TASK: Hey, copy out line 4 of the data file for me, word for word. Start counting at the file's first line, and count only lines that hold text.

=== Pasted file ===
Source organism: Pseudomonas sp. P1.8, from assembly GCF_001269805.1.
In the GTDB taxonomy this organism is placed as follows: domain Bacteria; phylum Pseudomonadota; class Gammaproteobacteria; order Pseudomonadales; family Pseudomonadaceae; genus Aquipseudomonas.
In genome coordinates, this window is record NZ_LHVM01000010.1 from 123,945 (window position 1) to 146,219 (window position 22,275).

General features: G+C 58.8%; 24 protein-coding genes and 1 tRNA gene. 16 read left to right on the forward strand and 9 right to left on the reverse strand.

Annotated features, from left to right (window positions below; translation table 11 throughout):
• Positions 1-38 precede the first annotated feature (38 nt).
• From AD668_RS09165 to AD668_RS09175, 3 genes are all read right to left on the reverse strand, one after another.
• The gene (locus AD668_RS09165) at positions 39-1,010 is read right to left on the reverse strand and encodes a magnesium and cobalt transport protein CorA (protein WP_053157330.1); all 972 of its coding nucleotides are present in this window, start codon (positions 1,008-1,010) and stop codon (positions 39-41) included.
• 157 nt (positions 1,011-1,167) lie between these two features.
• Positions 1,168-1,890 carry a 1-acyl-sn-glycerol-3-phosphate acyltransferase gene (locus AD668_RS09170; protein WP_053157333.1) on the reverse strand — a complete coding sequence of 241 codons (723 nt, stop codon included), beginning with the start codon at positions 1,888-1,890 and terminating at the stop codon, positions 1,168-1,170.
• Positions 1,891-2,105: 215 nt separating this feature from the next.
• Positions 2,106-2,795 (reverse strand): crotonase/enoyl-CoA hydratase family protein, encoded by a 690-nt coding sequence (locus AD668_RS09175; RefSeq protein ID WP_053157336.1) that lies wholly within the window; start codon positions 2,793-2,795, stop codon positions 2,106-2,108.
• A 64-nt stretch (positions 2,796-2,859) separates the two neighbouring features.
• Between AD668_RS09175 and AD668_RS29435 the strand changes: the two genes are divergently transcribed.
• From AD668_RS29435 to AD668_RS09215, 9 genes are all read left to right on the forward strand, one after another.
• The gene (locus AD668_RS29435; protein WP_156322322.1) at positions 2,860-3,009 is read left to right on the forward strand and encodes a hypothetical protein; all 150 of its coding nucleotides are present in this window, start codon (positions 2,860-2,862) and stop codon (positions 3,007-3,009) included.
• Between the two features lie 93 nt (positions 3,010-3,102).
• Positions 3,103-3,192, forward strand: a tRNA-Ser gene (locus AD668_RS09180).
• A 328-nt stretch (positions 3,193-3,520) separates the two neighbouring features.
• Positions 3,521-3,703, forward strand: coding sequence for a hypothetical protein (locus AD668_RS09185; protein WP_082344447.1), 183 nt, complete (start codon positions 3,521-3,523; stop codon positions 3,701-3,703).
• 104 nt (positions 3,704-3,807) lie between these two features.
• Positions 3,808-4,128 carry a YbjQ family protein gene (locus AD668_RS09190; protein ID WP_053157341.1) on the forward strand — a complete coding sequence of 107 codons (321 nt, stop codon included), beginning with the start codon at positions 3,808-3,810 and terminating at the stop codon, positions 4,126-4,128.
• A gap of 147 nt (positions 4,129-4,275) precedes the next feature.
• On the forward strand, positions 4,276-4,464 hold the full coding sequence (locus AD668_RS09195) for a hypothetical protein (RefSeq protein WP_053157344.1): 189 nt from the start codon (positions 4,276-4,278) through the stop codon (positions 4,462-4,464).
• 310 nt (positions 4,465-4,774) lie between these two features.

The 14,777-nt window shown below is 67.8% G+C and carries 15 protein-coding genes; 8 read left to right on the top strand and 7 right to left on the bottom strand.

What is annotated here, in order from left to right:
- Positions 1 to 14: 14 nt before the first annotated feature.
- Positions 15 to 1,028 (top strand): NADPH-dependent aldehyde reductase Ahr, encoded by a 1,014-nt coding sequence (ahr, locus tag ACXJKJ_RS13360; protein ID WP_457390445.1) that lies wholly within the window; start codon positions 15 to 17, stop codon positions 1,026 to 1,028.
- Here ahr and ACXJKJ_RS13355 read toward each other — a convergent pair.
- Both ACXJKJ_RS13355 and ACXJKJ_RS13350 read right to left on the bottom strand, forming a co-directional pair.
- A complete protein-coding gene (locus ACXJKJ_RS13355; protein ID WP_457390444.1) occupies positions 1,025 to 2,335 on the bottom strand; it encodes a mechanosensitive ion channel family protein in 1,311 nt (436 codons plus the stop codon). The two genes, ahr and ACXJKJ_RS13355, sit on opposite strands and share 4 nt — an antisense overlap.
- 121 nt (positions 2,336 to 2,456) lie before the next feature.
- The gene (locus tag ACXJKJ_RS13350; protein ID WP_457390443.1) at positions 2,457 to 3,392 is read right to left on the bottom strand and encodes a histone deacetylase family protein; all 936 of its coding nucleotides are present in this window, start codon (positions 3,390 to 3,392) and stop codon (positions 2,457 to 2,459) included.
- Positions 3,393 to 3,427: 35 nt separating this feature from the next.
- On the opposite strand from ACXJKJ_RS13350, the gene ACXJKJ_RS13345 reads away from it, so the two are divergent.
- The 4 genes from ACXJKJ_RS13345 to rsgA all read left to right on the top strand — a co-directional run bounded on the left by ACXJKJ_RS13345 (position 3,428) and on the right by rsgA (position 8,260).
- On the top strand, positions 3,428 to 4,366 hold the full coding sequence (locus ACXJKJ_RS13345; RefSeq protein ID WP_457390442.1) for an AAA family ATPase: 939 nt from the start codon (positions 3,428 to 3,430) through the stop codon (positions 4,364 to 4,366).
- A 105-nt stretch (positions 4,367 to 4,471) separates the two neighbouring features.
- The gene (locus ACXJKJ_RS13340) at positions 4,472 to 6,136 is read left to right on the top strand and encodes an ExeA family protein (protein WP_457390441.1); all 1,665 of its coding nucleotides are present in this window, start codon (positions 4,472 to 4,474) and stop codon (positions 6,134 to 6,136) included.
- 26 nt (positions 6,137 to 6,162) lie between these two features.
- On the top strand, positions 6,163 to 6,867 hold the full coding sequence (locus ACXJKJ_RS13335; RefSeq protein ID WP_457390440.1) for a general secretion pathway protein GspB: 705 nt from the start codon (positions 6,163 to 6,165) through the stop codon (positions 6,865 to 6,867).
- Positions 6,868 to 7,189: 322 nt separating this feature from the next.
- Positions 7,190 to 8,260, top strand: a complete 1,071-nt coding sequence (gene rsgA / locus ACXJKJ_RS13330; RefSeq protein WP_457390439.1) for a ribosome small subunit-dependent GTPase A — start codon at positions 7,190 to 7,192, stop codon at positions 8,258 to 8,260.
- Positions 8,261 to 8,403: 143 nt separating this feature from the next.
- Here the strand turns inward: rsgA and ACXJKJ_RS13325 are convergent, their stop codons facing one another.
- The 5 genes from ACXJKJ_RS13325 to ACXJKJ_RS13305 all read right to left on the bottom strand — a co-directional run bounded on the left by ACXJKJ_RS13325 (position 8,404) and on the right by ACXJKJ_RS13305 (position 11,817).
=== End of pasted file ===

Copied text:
General features: G+C 58.8%; 24 protein-coding genes and 1 tRNA gene. 16 read left to right on the forward strand and 9 right to left on the reverse strand.